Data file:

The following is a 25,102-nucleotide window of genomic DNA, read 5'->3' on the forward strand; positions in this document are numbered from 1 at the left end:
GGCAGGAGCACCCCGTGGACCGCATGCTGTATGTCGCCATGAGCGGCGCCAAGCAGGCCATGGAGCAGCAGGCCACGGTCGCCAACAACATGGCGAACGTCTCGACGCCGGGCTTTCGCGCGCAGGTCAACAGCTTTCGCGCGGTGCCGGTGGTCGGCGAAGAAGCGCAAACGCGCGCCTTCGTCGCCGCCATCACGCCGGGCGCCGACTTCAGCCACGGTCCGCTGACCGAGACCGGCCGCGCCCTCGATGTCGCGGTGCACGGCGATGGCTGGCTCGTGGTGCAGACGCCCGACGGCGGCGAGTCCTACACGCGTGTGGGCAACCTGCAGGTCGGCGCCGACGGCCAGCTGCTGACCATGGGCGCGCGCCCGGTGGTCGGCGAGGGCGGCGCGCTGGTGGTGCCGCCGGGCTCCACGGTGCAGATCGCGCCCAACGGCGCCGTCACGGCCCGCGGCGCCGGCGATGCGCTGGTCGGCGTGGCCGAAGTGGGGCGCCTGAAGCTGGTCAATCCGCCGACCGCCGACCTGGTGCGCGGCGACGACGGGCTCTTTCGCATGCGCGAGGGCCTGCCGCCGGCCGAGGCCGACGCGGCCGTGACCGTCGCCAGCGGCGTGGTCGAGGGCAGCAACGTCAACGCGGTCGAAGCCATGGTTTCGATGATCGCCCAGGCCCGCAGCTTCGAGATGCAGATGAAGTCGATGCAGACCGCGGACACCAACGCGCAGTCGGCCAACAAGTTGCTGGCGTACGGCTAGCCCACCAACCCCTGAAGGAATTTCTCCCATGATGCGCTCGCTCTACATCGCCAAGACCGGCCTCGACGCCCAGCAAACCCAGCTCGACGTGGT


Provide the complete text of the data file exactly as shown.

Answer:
The following is a 25,102-nucleotide window of genomic DNA, read 5'->3' on the forward strand; positions in this document are numbered from 1 at the left end:
GGCAGGAGCACCCCGTGGACCGCATGCTGTATGTCGCCATGAGCGGCGCCAAGCAGGCCATGGAGCAGCAGGCCACGGTCGCCAACAACATGGCGAACGTCTCGACGCCGGGCTTTCGCGCGCAGGTCAACAGCTTTCGCGCGGTGCCGGTGGTCGGCGAAGAAGCGCAAACGCGCGCCTTCGTCGCCGCCATCACGCCGGGCGCCGACTTCAGCCACGGTCCGCTGACCGAGACCGGCCGCGCCCTCGATGTCGCGGTGCACGGCGATGGCTGGCTCGTGGTGCAGACGCCCGACGGCGGCGAGTCCTACACGCGTGTGGGCAACCTGCAGGTCGGCGCCGACGGCCAGCTGCTGACCATGGGCGCGCGCCCGGTGGTCGGCGAGGGCGGCGCGCTGGTGGTGCCGCCGGGCTCCACGGTGCAGATCGCGCCCAACGGCGCCGTCACGGCCCGCGGCGCCGGCGATGCGCTGGTCGGCGTGGCCGAAGTGGGGCGCCTGAAGCTGGTCAATCCGCCGACCGCCGACCTGGTGCGCGGCGACGACGGGCTCTTTCGCATGCGCGAGGGCCTGCCGCCGGCCGAGGCCGACGCGGCCGTGACCGTCGCCAGCGGCGTGGTCGAGGGCAGCAACGTCAACGCGGTCGAAGCCATGGTTTCGATGATCGCCCAGGCCCGCAGCTTCGAGATGCAGATGAAGTCGATGCAGACCGCGGACACCAACGCGCAGTCGGCCAACAAGTTGCTGGCGTACGGCTAGCCCACCAACCCCTGAAGGAATTTCTCCCATGATGCGCTCGCTCTACATCGCCAAGACCGGCCTCGACGCCCAGCAAACCCAGCTCGACGTGGT